As parents, we spend a lot of time educating our children about different things that we deem essential for their wellbeing; there are common skills we teach them (feed yourself, dress yourself, get on well with other humans), the learning of new things (all that school stuff that you have to try and keep up with) and all those life skills that they will need to survive in the big, bad world (don’t spend your entire pay on pay day, cake is not a meal, don’t kill anybody), but it is also becoming increasingly important to teach your children to live an eco-friendly life.
It is imperative that we add lessons about our impact on the world we live in to the mix of direct and/or subliminal messaging that we parents use so well – we need to teach our children about the environment and how their choices and actions have consequences that may affect it. It is vital to help them to understand the significance of preserving the environment, adopting eco-friendly habits, and how they play a part in their own future. We need the next generation to see the damage that has already been caused and not just see it as the new normal.
Sidenote: when I say teach your children, I don’t mean sit them down and gnaw their ears off with boring statistics and scary facts, I mean, lead by example! Show them how to do things around the place and get them to participate. Talk about things throughout your day as you stumble across something that would be a good ‘teaching moment’ – connect the learning/message with the real life environment and things you come across. Pretty soon your kids will be coming right back at you with ways to live a greener life!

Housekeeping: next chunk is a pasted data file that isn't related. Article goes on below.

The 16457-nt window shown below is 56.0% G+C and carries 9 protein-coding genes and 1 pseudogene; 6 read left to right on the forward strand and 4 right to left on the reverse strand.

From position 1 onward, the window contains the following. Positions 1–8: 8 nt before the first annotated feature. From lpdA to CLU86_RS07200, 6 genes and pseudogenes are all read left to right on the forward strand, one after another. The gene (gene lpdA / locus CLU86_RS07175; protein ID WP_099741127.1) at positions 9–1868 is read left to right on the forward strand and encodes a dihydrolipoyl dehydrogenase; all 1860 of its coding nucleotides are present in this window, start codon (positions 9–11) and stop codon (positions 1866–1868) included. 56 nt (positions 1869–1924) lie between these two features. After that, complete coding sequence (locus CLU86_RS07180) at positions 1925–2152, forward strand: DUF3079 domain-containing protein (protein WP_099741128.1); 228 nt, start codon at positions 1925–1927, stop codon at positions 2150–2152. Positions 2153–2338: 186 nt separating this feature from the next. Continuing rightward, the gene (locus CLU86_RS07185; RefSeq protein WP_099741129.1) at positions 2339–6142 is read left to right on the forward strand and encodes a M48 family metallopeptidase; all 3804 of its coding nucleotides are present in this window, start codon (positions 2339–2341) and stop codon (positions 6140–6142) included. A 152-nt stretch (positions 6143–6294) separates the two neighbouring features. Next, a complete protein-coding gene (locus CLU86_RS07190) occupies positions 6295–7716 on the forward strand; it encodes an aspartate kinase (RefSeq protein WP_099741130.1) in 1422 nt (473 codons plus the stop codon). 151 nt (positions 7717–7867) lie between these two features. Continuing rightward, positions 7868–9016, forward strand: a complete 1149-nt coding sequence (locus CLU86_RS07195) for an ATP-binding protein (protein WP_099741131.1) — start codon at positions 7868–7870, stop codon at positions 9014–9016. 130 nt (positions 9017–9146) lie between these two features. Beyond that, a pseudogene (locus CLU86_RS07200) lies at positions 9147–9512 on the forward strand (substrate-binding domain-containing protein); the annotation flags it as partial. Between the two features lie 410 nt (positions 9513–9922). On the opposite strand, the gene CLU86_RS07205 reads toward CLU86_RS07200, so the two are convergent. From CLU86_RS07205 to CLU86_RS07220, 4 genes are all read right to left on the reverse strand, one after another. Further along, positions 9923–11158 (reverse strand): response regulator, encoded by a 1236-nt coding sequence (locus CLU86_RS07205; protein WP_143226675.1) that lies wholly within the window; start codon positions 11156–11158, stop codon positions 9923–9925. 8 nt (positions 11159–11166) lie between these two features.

So to get going in the right direction, here is a list of 5 things you should definitely teach your children about sustainable living:
It is a must that we educate our children about water usage and wastage. Teaching our children about where their water comes from and how we need to use it conservatively is important; they need to understand the relevance of water restrictions and why they are put in place.
Things to touch on include:
- What drought is and how it impacts the population
- What happens when we don’t have enough water
- How to save water on a daily basis by taking simple actions at home e.g. washing hands with the plug in, short showers, washing with full loads, collecting grey water for the garden
- Keeping up to date with local water restrictions and following the guidelines
- How much water it takes to raise one head of cattle and how reducing your meat intake can help the environment
Rubbish and landfill are not the nicest topics to talk about and are often treated as an ‘out of sight, out of mind’ thing which is why talking about it is necessary as part of any environmental conversation with your kids. You need to teach them that once rubbish is thrown in the bin it doesn’t just disappear, it actually goes into the earth! Tell them about the amount of waste that cannot be recycled and how it ends up in landfill; explain that many products that can be recycled won’t be due to an overloaded recycling system. It helps kids to understand the need to use more eco-friendly products, to upcycle and reuse items, and to be conscious of buying fewer items made of virgin plastic or non-recyclable plastic.